Locard Exchange Principle
. It posits that in any encounter between bod-ies, objects, materials, and spaces, certain residual traces are deposited and exchanged.These points of contact between entities can be mapped scientifically to link the distri- bution of bodies and objects within space. While the realisation that the oils excreted by the pores of the hand could leave invisible and uniquely patterned ridge impressionsrevolutionised police detective work, dusting for fingerprints did not merely operate asa technology of location to situate a protagonist within a given space or confirm con-tact with a given object; it allowed detectives to “walk-back” through time to narrate asequence of events in relationship to a crime.
Today, our movements through spaces, both real and virtual, are increasingly beingloggedbythedigitalfootprintsthatweleavebehindaswepassthroughvariouselectronicgateways, from web portals to airport security. This form of computational tracking wasto prove singularly operative in the homicide investigation of Mahmoud al-Mabhouh.In January 2010 Dubai security consultants ran image-sequences captured by closed-circuit TV cameras (CCTV) and phone calls made by pre-paid mobiles through a seriesof advanced computer algorithms. When this data was cross-referenced and merged, atimeline of events fell into place that cast doubt as to whether the senior Hamas militaryleader had died of natural causes in his hotel room as had been originally determined.Instead the collated data suggested that a large team of covert operatives had participatedin the assassination of Mahmoud al-Mabhouh on 19 January.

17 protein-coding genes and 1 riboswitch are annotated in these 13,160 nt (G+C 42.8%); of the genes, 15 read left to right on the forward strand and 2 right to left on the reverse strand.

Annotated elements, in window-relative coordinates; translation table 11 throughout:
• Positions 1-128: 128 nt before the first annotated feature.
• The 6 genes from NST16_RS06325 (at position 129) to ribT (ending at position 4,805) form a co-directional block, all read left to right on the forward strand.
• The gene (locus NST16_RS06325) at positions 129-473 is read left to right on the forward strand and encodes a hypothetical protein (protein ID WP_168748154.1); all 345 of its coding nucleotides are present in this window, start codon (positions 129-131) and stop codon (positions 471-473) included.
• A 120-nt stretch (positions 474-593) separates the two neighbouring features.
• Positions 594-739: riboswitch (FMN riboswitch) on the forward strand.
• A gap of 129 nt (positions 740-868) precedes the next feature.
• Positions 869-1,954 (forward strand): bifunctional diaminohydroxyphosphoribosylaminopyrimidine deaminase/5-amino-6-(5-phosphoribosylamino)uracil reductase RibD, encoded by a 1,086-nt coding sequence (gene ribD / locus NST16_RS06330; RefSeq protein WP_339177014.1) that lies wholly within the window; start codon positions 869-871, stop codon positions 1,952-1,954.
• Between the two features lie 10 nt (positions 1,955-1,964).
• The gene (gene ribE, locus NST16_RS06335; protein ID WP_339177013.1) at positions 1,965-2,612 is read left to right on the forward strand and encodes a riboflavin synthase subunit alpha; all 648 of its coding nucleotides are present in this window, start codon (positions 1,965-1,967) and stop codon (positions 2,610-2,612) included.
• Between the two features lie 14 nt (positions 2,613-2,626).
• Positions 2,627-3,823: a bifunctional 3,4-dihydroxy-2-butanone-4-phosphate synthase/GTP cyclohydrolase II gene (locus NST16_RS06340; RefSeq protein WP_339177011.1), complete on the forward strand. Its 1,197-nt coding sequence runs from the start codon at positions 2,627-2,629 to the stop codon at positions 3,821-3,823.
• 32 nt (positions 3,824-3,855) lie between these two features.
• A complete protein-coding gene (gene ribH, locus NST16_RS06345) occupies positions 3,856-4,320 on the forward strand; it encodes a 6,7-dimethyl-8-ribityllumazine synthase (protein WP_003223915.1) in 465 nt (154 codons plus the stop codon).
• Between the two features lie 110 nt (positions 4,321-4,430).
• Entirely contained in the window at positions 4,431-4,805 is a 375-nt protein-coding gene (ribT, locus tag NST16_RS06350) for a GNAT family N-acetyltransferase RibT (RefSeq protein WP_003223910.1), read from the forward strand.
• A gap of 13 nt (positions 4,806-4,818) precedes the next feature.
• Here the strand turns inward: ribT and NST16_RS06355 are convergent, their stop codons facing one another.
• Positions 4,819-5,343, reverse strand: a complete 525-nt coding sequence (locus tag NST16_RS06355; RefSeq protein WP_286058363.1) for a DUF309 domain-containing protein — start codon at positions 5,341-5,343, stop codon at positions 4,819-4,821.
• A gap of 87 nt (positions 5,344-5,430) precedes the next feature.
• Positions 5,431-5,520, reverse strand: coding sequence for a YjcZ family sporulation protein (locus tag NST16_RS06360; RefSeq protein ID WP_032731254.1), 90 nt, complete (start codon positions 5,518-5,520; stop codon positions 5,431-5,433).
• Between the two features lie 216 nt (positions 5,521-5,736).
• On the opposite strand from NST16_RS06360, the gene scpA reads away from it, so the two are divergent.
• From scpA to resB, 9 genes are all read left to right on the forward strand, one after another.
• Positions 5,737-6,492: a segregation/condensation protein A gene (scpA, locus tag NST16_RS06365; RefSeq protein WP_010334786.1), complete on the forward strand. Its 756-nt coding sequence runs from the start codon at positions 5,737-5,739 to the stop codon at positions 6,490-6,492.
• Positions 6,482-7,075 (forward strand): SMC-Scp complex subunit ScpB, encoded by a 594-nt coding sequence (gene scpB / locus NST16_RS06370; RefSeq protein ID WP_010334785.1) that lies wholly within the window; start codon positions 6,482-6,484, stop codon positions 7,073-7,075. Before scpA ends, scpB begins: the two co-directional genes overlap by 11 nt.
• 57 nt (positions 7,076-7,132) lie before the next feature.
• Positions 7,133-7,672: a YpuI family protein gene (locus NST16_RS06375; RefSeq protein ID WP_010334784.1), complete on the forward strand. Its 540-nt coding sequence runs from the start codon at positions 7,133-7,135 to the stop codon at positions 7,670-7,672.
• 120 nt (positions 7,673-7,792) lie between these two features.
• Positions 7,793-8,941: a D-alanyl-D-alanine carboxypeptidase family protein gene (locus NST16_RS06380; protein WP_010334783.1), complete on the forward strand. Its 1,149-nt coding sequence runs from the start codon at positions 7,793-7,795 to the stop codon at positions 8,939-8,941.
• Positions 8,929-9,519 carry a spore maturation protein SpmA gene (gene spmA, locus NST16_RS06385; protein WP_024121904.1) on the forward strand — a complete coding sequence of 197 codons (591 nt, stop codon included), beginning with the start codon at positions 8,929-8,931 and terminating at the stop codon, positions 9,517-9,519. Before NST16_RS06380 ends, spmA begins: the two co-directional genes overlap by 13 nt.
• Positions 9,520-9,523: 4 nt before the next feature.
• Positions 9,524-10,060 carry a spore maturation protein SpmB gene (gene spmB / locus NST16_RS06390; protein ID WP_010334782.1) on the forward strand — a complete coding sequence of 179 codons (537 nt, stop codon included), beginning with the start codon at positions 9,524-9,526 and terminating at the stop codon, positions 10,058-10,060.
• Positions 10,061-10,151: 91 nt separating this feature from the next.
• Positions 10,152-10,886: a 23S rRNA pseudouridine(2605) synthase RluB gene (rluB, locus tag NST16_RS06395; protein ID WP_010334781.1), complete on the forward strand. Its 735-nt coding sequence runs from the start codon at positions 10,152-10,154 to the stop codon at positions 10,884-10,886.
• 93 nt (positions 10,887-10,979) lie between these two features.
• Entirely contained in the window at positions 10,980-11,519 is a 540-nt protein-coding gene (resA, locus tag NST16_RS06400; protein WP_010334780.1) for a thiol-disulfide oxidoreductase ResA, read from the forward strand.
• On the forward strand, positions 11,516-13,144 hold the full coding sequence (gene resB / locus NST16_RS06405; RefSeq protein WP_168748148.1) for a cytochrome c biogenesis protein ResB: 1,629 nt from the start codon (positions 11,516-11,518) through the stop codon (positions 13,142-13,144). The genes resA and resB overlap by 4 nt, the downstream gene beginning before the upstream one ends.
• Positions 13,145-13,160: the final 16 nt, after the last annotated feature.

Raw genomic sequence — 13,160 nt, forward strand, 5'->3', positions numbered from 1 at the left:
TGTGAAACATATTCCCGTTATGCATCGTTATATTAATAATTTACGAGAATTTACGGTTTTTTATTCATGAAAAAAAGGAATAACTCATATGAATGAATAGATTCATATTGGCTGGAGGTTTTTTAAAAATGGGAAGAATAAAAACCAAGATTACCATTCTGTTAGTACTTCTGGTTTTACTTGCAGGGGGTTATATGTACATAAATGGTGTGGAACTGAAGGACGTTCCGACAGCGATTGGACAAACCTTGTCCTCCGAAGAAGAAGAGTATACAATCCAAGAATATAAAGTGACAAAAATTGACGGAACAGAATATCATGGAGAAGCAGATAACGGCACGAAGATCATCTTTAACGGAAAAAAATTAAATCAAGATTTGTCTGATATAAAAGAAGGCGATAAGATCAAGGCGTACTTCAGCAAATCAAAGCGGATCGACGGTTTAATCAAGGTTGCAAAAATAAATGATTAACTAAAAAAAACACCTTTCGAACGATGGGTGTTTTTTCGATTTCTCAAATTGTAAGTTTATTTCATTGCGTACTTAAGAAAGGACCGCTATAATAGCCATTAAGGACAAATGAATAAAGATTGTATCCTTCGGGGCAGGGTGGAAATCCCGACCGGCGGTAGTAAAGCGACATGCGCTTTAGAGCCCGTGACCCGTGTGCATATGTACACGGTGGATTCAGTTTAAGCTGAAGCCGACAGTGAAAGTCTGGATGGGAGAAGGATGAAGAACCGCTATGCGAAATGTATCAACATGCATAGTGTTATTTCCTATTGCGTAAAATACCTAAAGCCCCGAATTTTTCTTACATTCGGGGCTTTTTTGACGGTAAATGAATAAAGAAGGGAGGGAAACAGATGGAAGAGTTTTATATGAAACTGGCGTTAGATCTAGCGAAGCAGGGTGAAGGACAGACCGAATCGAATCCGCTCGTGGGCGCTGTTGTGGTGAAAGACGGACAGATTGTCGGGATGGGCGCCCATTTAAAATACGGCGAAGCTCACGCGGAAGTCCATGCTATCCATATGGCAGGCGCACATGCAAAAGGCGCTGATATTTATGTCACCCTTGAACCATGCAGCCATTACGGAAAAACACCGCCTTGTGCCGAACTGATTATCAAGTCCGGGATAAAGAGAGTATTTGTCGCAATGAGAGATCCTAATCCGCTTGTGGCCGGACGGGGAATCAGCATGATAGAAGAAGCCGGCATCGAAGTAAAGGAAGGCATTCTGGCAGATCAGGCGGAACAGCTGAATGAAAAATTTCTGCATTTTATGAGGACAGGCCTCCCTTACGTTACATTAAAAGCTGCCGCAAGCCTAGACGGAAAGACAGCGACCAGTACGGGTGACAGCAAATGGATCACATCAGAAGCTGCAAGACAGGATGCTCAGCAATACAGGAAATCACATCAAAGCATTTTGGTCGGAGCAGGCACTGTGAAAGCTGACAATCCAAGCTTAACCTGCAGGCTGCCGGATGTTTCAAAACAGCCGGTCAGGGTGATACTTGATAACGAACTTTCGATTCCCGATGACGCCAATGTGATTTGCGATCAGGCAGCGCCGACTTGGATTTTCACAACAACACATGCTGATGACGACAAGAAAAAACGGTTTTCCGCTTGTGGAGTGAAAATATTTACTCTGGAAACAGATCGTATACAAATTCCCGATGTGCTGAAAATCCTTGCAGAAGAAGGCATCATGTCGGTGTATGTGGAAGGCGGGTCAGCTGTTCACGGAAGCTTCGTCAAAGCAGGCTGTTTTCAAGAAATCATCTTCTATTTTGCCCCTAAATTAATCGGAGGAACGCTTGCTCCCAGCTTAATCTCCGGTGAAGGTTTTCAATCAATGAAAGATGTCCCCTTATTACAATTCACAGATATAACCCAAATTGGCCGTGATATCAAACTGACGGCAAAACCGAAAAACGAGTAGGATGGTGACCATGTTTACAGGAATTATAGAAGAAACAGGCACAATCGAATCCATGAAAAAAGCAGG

161FIGURE 2 CCTV footage of victim. Source Al Jazeera(http:
cc.aljazeera.net),CreativeCommons licence.
Nearly the entire hit was recorded on closed-circuit TV cameras, from the time theteam arrived at Dubai’s airport to the time the assassins entered Mr. Mabhouh’sroom in the Al Bustan Rotana Hotel. The cameras even caught team members before and after they donned their disguises. The only thing the Dubai authoritieshave been unable to discover is the true names of the team. But having identified theassassins, or at least the borrowed identities they travelled on, Dubai felt confidentenough to point a finger at Israel. (Baer 2–3)A new category of data analysis has emerged which is generally referred to as “walk- back technology”. Walk-back is a high-level synthesising technology or platform that canassemble and overlay different kinds of informatic data to reverse-engineer a time-lineand remap its multiple spatial coordinates. Primarily organised around advanced facialrecognition software and biometrics in combination with data-tracking, walk-back isused to identify and plot the movement trajectories of multiple people within differenti-ated spaces over time. The technology tracks their points of crossover, convergence anddispersion in order to play back and schematise a set of actions in relation to a chain of events. Although extremely reliant upon face-recognition software, walk-back can alsocross-reference data gleaned from skin analysis, gait and eye recognition as well as othernon-image-based surveillance technologies that track our online movements as well asour passage through real space.
Its emergence as a high-level investigative tool coincideswith the development of enhanced facial recognition systems, especially 3D systems thathave become much more accurate.
Older forms of facial imaging technology that reliedsolely on 2D data capture actually had a fairly low rate of success (under 60%) in match-ing photographic scans with database images because well-lit, unobstructed views of faces in motion are rarely ever produced by such CCTV systems. With 2D scans, a face